Jump to Navigation
Jump to Content

Center for Biological Diversity v. Environmental Protection Agency

ELR Citation: 44 ELR 20119
Nos. 12-1238, (D.C. Cir., 05/27/2014)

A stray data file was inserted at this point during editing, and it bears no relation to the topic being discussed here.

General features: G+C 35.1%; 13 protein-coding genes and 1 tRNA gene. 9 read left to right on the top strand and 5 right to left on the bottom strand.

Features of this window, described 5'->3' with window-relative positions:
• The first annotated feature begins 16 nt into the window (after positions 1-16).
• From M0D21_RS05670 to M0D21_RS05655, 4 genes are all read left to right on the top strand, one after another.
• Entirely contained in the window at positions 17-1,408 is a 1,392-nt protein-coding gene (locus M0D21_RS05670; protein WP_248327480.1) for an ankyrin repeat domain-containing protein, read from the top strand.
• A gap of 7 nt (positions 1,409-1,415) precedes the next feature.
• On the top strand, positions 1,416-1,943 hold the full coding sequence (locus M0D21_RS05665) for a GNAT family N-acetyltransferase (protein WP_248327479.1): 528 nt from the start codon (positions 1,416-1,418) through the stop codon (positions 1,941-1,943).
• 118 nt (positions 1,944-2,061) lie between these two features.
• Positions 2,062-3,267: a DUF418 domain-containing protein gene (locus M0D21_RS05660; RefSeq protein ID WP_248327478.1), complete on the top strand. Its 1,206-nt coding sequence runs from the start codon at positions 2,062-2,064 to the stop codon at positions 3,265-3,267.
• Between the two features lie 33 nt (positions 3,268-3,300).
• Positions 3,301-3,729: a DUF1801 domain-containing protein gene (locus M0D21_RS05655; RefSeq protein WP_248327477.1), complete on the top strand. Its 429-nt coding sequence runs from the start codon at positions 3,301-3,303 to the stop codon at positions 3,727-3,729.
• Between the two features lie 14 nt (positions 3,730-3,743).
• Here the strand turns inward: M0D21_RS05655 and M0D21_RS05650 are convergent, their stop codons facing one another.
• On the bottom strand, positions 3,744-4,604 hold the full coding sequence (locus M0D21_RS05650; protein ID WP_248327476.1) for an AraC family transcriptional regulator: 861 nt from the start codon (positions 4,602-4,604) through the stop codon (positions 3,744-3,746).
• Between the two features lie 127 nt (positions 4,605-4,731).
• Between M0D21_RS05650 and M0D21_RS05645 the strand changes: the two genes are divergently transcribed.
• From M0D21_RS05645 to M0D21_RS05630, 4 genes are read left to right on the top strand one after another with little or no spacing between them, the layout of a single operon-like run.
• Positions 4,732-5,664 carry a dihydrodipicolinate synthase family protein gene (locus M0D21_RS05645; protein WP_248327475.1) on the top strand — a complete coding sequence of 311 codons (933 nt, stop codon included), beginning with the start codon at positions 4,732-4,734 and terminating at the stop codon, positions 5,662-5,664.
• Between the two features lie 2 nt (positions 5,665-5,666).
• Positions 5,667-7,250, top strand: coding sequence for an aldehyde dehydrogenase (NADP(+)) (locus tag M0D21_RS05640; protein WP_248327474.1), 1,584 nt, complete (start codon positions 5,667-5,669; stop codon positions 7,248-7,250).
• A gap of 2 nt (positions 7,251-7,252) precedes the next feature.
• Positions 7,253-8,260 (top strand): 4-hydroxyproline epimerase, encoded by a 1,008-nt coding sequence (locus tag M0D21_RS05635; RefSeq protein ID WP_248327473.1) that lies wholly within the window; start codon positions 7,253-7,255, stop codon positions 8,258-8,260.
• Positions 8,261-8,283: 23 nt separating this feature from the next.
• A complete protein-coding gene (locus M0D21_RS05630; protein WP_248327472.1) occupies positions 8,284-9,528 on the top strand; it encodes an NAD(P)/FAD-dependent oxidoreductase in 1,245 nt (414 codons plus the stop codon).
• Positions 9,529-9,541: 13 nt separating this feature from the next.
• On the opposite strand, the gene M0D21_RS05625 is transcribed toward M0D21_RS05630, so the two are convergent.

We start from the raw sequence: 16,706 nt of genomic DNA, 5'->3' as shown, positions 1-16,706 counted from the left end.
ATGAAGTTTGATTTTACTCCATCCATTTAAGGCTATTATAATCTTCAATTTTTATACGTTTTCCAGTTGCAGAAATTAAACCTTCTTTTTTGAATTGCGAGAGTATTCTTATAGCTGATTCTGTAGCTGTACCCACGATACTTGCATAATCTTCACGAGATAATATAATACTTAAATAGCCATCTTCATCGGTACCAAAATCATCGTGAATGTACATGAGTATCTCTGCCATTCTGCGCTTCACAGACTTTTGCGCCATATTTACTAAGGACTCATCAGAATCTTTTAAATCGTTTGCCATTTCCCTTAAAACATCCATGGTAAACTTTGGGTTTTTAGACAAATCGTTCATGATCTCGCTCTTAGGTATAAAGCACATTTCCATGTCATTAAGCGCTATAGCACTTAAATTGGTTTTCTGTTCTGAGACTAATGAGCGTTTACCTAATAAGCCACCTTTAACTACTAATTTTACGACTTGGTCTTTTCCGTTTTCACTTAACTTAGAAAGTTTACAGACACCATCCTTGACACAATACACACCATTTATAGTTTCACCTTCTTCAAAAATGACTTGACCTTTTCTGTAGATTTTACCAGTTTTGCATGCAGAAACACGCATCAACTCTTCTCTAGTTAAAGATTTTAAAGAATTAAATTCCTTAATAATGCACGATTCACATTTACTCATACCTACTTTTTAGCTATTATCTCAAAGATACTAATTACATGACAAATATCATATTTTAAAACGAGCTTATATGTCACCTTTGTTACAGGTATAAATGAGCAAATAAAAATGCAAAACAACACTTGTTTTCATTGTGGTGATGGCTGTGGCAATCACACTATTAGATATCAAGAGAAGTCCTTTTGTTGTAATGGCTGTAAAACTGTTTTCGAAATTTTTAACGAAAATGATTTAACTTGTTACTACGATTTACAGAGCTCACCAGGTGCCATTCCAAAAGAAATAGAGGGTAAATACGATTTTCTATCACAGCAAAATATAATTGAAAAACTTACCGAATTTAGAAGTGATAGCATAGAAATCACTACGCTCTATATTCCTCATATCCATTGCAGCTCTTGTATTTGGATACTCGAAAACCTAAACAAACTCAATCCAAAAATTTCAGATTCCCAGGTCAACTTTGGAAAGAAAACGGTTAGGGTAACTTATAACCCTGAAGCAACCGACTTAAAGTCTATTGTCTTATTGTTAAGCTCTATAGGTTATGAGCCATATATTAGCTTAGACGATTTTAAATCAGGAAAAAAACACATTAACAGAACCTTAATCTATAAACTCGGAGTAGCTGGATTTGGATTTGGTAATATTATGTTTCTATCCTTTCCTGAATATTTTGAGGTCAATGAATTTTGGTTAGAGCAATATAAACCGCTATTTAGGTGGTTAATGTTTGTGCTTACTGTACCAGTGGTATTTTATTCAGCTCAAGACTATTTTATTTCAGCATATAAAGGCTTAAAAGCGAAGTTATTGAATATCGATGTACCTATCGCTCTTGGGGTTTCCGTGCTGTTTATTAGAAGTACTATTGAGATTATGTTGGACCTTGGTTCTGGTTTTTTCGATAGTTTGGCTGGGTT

The D.C. Circuit upheld EPA’s decision to defer adopting new secondary NAAQS for oxides of sulfur (SOx) and nitrogen (NOx) pending further scientific study. Citing doubts about the accuracy of its aquatic acidification index model—used to quantify the connection between SOx and NOx in the air and the expected harm from acid rain in any particular region—EPA decided not to promulgate a new, combined SOx-NOx secondary standard. Instead, EPA decided to gather additional data and retain the existing individual nitrogen dioxide and sulfur dioxide standards. Environmental groups disputed EPA’s conclusion that it lacked sufficient scientific information to make a reasoned judgment. But EPA explained at length that the uncertainty it faced was unusually profound; specifically, data gaps in the Agency's aquatic acidification index model were "of such a significant nature and degree" that any rule promulgated would not have been based on “reasoned judgment.” In light of the deference due EPA’s scientific judgment, and because the CAA requires a reasoned judgment that EPA could not form here, EPA did not violate the CAA. The court, therefore, denied the groups' petitions for review.